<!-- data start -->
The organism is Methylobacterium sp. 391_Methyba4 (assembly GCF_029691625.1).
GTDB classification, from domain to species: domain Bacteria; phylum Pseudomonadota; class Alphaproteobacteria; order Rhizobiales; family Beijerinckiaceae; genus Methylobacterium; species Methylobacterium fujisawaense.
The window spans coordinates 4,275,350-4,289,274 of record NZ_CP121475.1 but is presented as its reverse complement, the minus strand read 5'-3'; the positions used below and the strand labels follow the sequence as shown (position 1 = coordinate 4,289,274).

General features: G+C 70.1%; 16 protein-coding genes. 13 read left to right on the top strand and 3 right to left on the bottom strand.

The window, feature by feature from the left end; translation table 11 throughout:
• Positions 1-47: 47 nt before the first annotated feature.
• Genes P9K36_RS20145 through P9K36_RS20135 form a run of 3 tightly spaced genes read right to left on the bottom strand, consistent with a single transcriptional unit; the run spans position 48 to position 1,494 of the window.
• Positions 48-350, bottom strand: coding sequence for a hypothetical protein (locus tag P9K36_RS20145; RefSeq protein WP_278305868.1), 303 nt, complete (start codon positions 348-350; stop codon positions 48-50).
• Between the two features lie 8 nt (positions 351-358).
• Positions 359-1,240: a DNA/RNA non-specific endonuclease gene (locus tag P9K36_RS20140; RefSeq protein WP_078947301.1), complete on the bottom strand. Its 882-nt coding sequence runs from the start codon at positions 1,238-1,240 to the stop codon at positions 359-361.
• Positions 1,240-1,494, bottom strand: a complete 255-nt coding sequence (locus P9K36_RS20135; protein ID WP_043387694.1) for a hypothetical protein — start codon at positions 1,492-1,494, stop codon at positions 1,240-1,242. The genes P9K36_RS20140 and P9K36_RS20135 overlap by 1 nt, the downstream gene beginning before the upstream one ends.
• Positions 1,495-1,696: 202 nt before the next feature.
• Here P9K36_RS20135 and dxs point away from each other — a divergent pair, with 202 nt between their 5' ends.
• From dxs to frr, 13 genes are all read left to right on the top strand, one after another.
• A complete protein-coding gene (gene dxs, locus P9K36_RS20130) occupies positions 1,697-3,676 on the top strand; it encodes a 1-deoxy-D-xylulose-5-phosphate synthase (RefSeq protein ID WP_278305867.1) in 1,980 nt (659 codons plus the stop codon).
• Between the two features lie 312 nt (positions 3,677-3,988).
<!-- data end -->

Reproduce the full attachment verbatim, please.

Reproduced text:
The organism is Methylobacterium sp. 391_Methyba4 (assembly GCF_029691625.1).
GTDB classification, from domain to species: domain Bacteria; phylum Pseudomonadota; class Alphaproteobacteria; order Rhizobiales; family Beijerinckiaceae; genus Methylobacterium; species Methylobacterium fujisawaense.
The window spans coordinates 4,275,350-4,289,274 of record NZ_CP121475.1 but is presented as its reverse complement, the minus strand read 5'-3'; the positions used below and the strand labels follow the sequence as shown (position 1 = coordinate 4,289,274).

General features: G+C 70.1%; 16 protein-coding genes. 13 read left to right on the top strand and 3 right to left on the bottom strand.

The window, feature by feature from the left end; translation table 11 throughout:
• Positions 1-47: 47 nt before the first annotated feature.
• Genes P9K36_RS20145 through P9K36_RS20135 form a run of 3 tightly spaced genes read right to left on the bottom strand, consistent with a single transcriptional unit; the run spans position 48 to position 1,494 of the window.
• Positions 48-350, bottom strand: coding sequence for a hypothetical protein (locus tag P9K36_RS20145; RefSeq protein WP_278305868.1), 303 nt, complete (start codon positions 348-350; stop codon positions 48-50).
• Between the two features lie 8 nt (positions 351-358).
• Positions 359-1,240: a DNA/RNA non-specific endonuclease gene (locus tag P9K36_RS20140; RefSeq protein WP_078947301.1), complete on the bottom strand. Its 882-nt coding sequence runs from the start codon at positions 1,238-1,240 to the stop codon at positions 359-361.
• Positions 1,240-1,494, bottom strand: a complete 255-nt coding sequence (locus P9K36_RS20135; protein ID WP_043387694.1) for a hypothetical protein — start codon at positions 1,492-1,494, stop codon at positions 1,240-1,242. The genes P9K36_RS20140 and P9K36_RS20135 overlap by 1 nt, the downstream gene beginning before the upstream one ends.
• Positions 1,495-1,696: 202 nt before the next feature.
• Here P9K36_RS20135 and dxs point away from each other — a divergent pair, with 202 nt between their 5' ends.
• From dxs to frr, 13 genes are all read left to right on the top strand, one after another.
• A complete protein-coding gene (gene dxs, locus P9K36_RS20130) occupies positions 1,697-3,676 on the top strand; it encodes a 1-deoxy-D-xylulose-5-phosphate synthase (RefSeq protein ID WP_278305867.1) in 1,980 nt (659 codons plus the stop codon).
• Between the two features lie 312 nt (positions 3,677-3,988).